Want to look good to any landlord or management company?
The below 4 items just might help you land the perfect home!
Look for places within your budget.
A landlord or manager’s first priority is to confirm you can pay rent on time. You increase your chances going in simply by applying to properties you can afford.
Many landlords and managers use the tried-and-true formula of “Income must be 3x the rent.” So, for example, if you are applying for an apartment that goes for $1,000 per month, you should have $3,000 per month in income. If you don’t have this amount in income, you might be okay if the combined income of you and your roommates, if any, meets or exceeds this total. Because rents have crept up as of late, some landlords will allow a lower income-to-rent ratio.
Know your credit history
Every landlord or manager will run your credit, unless you’re applying for an undesirable unit, or the landlord is a friend. Credit scores range from 300 to 850. If you have some negative items on your credit score, be ready to explain what they are. Often landlords and managers will forgive medical debt collections, as these can be caused by accidents, be totally unanticipated, and be large amounts. If you know your credit is not good, you may wish to ask if a higher security deposit will suffice.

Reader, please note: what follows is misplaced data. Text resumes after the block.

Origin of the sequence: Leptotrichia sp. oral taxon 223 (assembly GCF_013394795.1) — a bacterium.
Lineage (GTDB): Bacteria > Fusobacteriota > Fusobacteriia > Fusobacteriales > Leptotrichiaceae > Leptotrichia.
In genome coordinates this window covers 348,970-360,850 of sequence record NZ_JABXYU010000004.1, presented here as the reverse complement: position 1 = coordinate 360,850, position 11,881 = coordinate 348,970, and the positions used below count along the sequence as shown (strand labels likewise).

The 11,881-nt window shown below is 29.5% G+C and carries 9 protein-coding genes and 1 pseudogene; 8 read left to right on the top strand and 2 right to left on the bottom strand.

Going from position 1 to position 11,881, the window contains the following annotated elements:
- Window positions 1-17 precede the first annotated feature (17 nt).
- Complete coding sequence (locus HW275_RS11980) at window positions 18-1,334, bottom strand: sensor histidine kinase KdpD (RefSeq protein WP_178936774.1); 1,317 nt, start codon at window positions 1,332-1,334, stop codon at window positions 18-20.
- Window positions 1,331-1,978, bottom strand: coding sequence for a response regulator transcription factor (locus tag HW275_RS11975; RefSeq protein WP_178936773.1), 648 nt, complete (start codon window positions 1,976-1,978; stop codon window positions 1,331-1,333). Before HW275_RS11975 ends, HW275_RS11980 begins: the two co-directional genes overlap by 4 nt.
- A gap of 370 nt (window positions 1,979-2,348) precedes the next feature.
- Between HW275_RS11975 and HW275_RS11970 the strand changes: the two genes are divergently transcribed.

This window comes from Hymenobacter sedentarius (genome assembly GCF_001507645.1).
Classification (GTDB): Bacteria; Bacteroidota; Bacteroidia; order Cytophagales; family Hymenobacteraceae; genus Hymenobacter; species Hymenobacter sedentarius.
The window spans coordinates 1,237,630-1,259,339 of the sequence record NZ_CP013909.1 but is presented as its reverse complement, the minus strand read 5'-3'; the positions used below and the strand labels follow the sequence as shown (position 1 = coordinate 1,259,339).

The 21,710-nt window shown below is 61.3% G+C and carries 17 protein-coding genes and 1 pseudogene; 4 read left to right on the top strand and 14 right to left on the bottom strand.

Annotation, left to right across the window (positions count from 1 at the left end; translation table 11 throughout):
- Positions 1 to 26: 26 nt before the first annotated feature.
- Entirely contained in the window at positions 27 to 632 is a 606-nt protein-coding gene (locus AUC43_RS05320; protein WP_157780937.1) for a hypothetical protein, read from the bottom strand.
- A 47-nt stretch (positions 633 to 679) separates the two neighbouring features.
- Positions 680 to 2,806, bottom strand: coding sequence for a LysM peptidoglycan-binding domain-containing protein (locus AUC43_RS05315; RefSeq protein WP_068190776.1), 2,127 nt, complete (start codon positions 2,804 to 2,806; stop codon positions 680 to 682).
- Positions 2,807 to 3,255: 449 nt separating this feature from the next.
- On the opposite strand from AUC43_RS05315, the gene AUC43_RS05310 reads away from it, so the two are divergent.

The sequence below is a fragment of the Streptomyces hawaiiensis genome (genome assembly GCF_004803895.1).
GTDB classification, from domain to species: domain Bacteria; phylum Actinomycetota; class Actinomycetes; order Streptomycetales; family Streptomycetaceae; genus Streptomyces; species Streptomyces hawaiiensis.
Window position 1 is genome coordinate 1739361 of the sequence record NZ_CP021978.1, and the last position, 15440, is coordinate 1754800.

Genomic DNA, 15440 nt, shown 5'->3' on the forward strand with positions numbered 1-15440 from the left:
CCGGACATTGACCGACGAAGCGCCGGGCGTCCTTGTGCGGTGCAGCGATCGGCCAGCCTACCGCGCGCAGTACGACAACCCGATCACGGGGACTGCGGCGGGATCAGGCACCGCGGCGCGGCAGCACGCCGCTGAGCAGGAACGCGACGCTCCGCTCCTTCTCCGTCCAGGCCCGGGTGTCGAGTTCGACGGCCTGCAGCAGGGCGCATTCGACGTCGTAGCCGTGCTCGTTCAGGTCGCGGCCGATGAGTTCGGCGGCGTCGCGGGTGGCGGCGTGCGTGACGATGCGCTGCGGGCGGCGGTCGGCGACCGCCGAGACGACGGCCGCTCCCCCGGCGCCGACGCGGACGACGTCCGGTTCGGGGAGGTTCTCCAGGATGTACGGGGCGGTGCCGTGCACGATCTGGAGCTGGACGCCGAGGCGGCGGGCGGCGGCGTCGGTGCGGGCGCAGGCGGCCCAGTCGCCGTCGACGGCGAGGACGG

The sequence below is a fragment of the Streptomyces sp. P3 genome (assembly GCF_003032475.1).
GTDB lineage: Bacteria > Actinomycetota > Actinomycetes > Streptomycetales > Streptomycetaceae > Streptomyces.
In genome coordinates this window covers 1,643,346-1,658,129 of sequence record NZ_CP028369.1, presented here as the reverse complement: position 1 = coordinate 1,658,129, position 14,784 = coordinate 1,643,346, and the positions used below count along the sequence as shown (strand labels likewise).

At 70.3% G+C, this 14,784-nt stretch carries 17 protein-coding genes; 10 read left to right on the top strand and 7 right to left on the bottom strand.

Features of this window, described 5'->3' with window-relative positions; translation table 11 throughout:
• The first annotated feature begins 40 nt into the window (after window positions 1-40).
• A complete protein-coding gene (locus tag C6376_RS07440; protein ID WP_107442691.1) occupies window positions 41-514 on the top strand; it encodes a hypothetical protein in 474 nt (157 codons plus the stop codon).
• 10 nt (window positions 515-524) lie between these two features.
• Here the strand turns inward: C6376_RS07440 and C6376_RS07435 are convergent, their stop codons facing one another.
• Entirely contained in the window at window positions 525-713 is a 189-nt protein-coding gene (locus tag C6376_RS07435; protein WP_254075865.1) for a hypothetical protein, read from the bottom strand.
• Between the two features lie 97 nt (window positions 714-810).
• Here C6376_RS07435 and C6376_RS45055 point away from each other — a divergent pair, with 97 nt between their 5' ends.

Don’t know your credit? Simply visit AnnualCreditReport.com. Do that prior to looking, and you’ll be armed with important knowledge. All 3 credit bureaus have to give you one free credit report annually (Experian, Equifax, and TransUnion).
Thought: Even if your credit sparkles, you may want to offer to pay several months of rent up front in order to get your application to the top of the heap in a competitive rental market.
Dress as you would for an interview. Because it is one. Again, in a tight rental market, people that look professional establish that winning first impression, and it scores.
Be on time
Arrive a couple minutes early, and relaxed. This is common courtesy, and also suggests to the landlord that you’ll keep your commitments, including paying rent on time.
Be relaxed and confident when you meet the landlord or their representative. Smile, firm handshake, you know the drill. And don’t badger for an answer. It arouses suspicion, and concerns about immediacy of need. Nothing wrong with letting them know that you are truly interested when that is the case.